Apr 13

In which I’m mostly flat…

Most of the time living here in Vancouver I feel like I’m on a great adventure. Every day brings a fresh discovery; I eat something I’ve never tried before, see birds I’ve never seen, meet new people – I love it. However, the problem with being so very far from home is that when things go wrong, you feel every single millimeter of the distance. I’m not OK at the moment. I’ve been flat on my back for the past week, can’t walk properly and it looks like I’ll be that way for a while more.

This has been my view for the past few days. I am BORED.

This has been my view for the past few days. I am BORED.

Being unwell when you’re by yourself is never much fun. Turns out being unwell when you’re by yourself AND thousands of miles from everyone you love really sucks. If I were just by myself, I could probably stick it out thanks to grocery delivery companies, Netflix and Skype, but I’m not alone; I have my dog and he needs to be walked. Right now, I feel like Blanche duBois in Streetcar, having to ‘depend on the kindness of strangers’. I know I’d be fine in Brighton, I’ve known my friends there so long that we’re family to each other, but I’ve only been here seven months and when it’s ‘new’ friends, you have to wonder just how far you can push asking for favours. I feel lucky that my neighbour Wendy is a sweetheart and so I don’t feel bad calling to ask for help and I’m even luckier in my friend Van who’s popped by after long days at work to take him out too.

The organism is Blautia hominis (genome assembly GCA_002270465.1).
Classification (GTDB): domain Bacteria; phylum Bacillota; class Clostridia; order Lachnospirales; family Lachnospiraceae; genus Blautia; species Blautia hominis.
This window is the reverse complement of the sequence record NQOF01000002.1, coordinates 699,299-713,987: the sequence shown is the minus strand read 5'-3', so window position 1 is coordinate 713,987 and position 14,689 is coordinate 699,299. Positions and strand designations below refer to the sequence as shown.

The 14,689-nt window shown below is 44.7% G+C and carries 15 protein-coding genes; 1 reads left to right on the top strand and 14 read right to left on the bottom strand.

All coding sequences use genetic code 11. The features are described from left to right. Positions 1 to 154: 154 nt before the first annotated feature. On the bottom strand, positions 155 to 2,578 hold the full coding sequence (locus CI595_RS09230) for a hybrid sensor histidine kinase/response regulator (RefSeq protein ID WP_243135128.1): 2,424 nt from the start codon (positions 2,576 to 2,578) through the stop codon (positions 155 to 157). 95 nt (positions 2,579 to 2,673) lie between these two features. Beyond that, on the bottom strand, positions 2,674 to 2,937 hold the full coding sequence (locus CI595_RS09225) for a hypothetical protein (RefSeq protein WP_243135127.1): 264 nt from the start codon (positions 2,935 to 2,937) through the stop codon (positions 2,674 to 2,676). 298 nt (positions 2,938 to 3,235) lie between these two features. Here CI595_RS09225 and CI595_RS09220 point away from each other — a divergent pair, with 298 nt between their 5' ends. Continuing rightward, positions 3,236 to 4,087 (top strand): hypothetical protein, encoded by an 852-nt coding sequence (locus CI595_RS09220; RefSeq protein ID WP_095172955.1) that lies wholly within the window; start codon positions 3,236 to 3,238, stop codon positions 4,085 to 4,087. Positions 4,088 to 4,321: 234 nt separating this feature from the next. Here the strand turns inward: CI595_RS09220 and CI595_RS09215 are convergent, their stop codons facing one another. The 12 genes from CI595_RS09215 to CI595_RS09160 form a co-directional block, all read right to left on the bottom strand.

The other thing with not being well is that your circle of health-support that you’ve spent years building isn’t there any more; Tom my acupuncture guy at the Anahata, the amazing William at the Treatment Rooms, even my doctor who’s known me for years… all at least 10 hours flight away in Brighton! I feel pretty blessed that months ago when I was creaking with pain, I checked local paper The Georgia Straight to find a massage therapist and discovered aces Nicole Van Damme who pointed me in the direction of top chiropractor Dr Jamie Hennessy. He’s been absolutely amazing – if you follow me on Twitter you’d know I’ve been banging on about how great he is for ages. You can spend months, years trying to find a great practitioner so the relief when I limped into his office with agonising sciatica – and then walked out half an hour later, was overwhelming.

Seriously. He wears this hat, like, all the time.

Seriously. He wears this hat, like, all the time.

This new bit of grimness stems from falling in Quebec all those weeks ago. I’ve damaged a muscle and need to lie around, my leg elevated over my head, icing it every couple of hours for the next few days. I need to get the swelling and inflammation down or I could be in trouble. Jamie’s been brilliant, emailing me back – out of hours – offering advice and reassurance. When I go and see him at Back To Health (here’s the number – I totally recommend him T: 604-742-0011), I appreciate that he takes the time to explain exactly what the issue is, why it’s a problem and what the plan to fix it is. He’s straight with me and although I might occasionally yelp at some of the adjustments that he does, (and wonder why he seems to heh-heh-heh cackle as he does the most evil of them) I always feel better afterwards.